Q. My mother has some hearing and memory loss, so I think it’s important that I or one of my siblings accompany her on her doctor appointments. Yet, because of my mother’s desire for privacy and independence, we always are relegated to the waiting room and her physician is not permitted to talk with us about her care. What can we do to convince her that we’re on her side and only want to help with her healthcare needs?
I exercise, stay slim and think I am reasonably careful about my diet. Subtract the dark-chocolate habit and minus the Cheetos cravings, I make fairly good choices. So I was shocked to learn that my fasting blood sugars were bordering on high and my numbers were leaning toward becoming prediabetic. How could this be?
When Alfredo Iglesias dove along the coast of Playa de Carmen resort in Mexico where he and his wife, Michelle, were spending their honeymoon in 2008, he didn’t realize that the water was only thigh-high. His neck snapped. He was paralyzed from the neck down and airlifted to Jackson Memorial Hospital from Cozumel.
There’s no doubt that the biggest aesthetic advance we’ve seen so far this decade has been the rise of nonsurgical fat-melting treatments. From cryotherapy to ultrasound, these no-downtime, body-contouring procedures are poised to make liposuction a thing of the past, and the options are expanding with UltraShape.
Reality TV star Tameka "Tiny" Harris, the wife of rapper T.I., has the attention of skeptical eye doctors and social media haters over a procedure she underwent to permanently lighten the color of her eyes.
A U.S. soldier returning from an Ebola response mission in West Africa would have to spend 21 days being monitored, isolated in a military facility away from family and the broader population. A returning civilian doctor or nurse who directly treated Ebola patients? Depends.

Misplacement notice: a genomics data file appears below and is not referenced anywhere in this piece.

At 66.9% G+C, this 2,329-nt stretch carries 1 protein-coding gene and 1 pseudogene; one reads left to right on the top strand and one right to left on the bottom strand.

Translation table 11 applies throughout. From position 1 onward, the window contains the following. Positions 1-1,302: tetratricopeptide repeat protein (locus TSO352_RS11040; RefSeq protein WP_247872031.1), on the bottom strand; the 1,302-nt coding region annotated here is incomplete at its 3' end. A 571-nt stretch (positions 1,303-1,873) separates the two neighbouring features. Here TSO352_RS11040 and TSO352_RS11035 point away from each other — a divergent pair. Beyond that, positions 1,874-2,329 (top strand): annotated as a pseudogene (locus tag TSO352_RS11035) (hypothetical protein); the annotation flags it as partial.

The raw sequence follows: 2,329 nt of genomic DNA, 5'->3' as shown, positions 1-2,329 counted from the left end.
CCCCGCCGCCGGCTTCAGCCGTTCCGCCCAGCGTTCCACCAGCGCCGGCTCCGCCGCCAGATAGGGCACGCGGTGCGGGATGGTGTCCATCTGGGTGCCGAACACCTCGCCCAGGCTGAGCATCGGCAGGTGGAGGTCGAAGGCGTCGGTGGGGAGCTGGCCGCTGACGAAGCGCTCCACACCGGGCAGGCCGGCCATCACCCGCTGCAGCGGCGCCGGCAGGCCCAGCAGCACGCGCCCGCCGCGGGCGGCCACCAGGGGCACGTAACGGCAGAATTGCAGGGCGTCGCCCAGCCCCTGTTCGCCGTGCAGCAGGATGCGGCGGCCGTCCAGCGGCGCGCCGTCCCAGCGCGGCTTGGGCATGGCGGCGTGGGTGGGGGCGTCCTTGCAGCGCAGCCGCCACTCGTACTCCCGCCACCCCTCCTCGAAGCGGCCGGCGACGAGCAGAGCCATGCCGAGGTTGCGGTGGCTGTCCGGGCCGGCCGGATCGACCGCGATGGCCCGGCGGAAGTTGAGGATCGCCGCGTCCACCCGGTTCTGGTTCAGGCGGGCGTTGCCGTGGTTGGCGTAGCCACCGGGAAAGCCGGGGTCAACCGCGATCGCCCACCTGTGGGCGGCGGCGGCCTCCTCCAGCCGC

As a season of campaigning enters its intense final weekend, a new Associated Press-GfK poll illustrates the challenge ahead for candidates and their allies trying to rally voters around traditional wedge issues such as abortion and gay marriage. This fall, voters just have other matters on their minds.
The U.N. health agency is updating its guidelines for health workers dealing with the deadly Ebola virus, recommending tougher measures such as doubling up on gloves and making sure the mouth, nose and eyes are better protected from contaminated droplets and fluids.
In between going on a bike ride and taking delivery of a pizza, nurse Kaci Hickox and her boyfriend did chores and watched a movie while state officials struggled to reach a compromise in a standoff that has become the nation's most closely watched clash between personal freedom and fear of Ebola.
Florida's race for governor has focused on the candidates' integrity and their credit or blame for the economy. But an issue seldom mentioned on the campaign trail could play the spoiler in the razor-thin contest.
The National Football League on Thursday asked a judge to toss out a lawsuit filed by former players who allege team officials gave them powerful painkillers and other drugs to keep them on the field without regard for their long-term health.
The fiancée of Ebola victim Thomas Eric Duncan is struggling to recover after losing her future husband along with most of her personal belongings, and she says she is effectively homeless due to the lingering stigma of the virus.
Relatives of five Utah family members found dead in a locked bedroom last month suspected the deaths weren't accidental, and revelations that poison likely killed them confirmed their suspicions, according to a statement released Thursday.
North Korea announced Thursday it will quarantine foreigners entering the country for 21 days over fears of the spread of the Ebola virus, even though no cases of the disease have been reported anywhere in Asia, and very few foreigners are allowed to enter.